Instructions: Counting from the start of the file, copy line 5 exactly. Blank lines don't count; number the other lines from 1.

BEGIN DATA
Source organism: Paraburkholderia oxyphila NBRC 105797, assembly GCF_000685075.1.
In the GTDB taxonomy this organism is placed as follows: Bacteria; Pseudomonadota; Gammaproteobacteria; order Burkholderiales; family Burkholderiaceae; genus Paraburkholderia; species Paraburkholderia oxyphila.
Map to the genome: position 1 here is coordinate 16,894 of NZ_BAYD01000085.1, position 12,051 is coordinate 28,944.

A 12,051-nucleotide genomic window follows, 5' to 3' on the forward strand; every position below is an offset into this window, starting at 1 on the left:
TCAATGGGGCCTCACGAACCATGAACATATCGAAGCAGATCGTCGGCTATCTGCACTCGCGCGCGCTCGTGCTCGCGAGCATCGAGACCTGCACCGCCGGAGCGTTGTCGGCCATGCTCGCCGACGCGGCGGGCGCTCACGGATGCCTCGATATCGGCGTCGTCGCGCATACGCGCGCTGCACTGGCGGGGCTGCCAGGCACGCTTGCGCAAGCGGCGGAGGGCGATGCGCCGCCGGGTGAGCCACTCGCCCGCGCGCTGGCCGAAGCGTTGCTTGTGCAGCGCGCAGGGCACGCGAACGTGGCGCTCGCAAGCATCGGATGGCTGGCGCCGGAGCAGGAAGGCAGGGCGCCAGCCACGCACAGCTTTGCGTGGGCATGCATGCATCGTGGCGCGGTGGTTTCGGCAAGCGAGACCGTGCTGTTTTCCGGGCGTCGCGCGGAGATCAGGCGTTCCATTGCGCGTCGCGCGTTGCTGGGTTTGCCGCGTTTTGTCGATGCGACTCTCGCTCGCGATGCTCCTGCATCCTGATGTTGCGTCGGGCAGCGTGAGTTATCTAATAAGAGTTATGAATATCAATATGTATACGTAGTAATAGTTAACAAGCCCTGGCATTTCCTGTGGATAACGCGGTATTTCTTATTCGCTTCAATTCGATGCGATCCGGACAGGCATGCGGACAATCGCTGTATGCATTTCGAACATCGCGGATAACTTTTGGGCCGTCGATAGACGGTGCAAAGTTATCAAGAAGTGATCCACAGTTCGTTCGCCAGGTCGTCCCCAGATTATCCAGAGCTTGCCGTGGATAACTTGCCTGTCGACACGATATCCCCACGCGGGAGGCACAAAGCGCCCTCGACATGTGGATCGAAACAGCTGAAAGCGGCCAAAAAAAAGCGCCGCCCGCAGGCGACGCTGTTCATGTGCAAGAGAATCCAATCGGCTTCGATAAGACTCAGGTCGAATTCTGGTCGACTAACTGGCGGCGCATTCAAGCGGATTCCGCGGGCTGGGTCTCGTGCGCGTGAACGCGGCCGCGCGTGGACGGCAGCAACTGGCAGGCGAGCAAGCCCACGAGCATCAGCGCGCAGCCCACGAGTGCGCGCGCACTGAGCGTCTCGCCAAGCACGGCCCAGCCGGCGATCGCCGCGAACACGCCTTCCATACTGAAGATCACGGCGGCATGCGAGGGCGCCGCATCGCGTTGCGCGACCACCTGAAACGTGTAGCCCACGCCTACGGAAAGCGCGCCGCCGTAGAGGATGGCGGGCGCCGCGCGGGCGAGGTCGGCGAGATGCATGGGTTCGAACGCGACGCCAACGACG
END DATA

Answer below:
TCAATGGGGCCTCACGAACCATGAACATATCGAAGCAGATCGTCGGCTATCTGCACTCGCGCGCGCTCGTGCTCGCGAGCATCGAGACCTGCACCGCCGGAGCGTTGTCGGCCATGCTCGCCGACGCGGCGGGCGCTCACGGATGCCTCGATATCGGCGTCGTCGCGCATACGCGCGCTGCACTGGCGGGGCTGCCAGGCACGCTTGCGCAAGCGGCGGAGGGCGATGCGCCGCCGGGTGAGCCACTCGCCCGCGCGCTGGCCGAAGCGTTGCTTGTGCAGCGCGCAGGGCACGCGAACGTGGCGCTCGCAAGCATCGGATGGCTGGCGCCGGAGCAGGAAGGCAGGGCGCCAGCCACGCACAGCTTTGCGTGGGCATGCATGCATCGTGGCGCGGTGGTTTCGGCAAGCGAGACCGTGCTGTTTTCCGGGCGTCGCGCGGAGATCAGGCGTTCCATTGCGCGTCGCGCGTTGCTGGGTTTGCCGCGTTTTGTCGATGCGACTCTCGCTCGCGATGCTCCTGCATCCTGATGTTGCGTCGGGCAGCGTGAGTTATCTAATAAGAGTTATGAATATCAATATGTATACGTAGTAATAGTTAACAAGCCCTGGCATTTCCTGTGGATAACGCGGTATTTCTTATTCGCTTCAATTCGATGCGATCCGGACAGGCATGCGGACAATCGCTGTATGCATTTCGAACATCGCGGATAACTTTTGGGCCGTCGATAGACGGTGCAAAGTTATCAAGAAGTGATCCACAGTTCGTTCGCCAGGTCGTCCCCAGATTATCCAGAGCTTGCCGTGGATAACTTGCCTGTCGACACGATATCCCCACGCGGGAGGCACAAAGCGCCCTCGACATGTGGATCGAAACAGCTGAAAGCGGCCAAAAAAAAGCGCCGCCCGCAGGCGACGCTGTTCATGTGCAAGAGAATCCAATCGGCTTCGATAAGACTCAGGTCGAATTCTGGTCGACTAACTGGCGGCGCATTCAAGCGGATTCCGCGGGCTGGGTCTCGTGCGCGTGAACGCGGCCGCGCGTGGACGGCAGCAACTGGCAGGCGAGCAAGCCCACGAGCATCAGCGCGCAGCCCACGAGTGCGCGCGCACTGAGCGTCTCGCCAAGCACGGCCCAGCCGGCGATCGCCGCGAACACGCCTTCCATACTGAAGATCACGGCGGCATGCGAGGGCGCCGCATCGCGTTGCGCGACCACCTGAAACGTGTAGCCCACGCCTACGGAAAGCGCGCCGCCGTAGAGGATGGCGGGCGCCGCGCGGGCGAGGTCGGCGAGATGCATGGGTTCGAACGCGACGCCAACGACG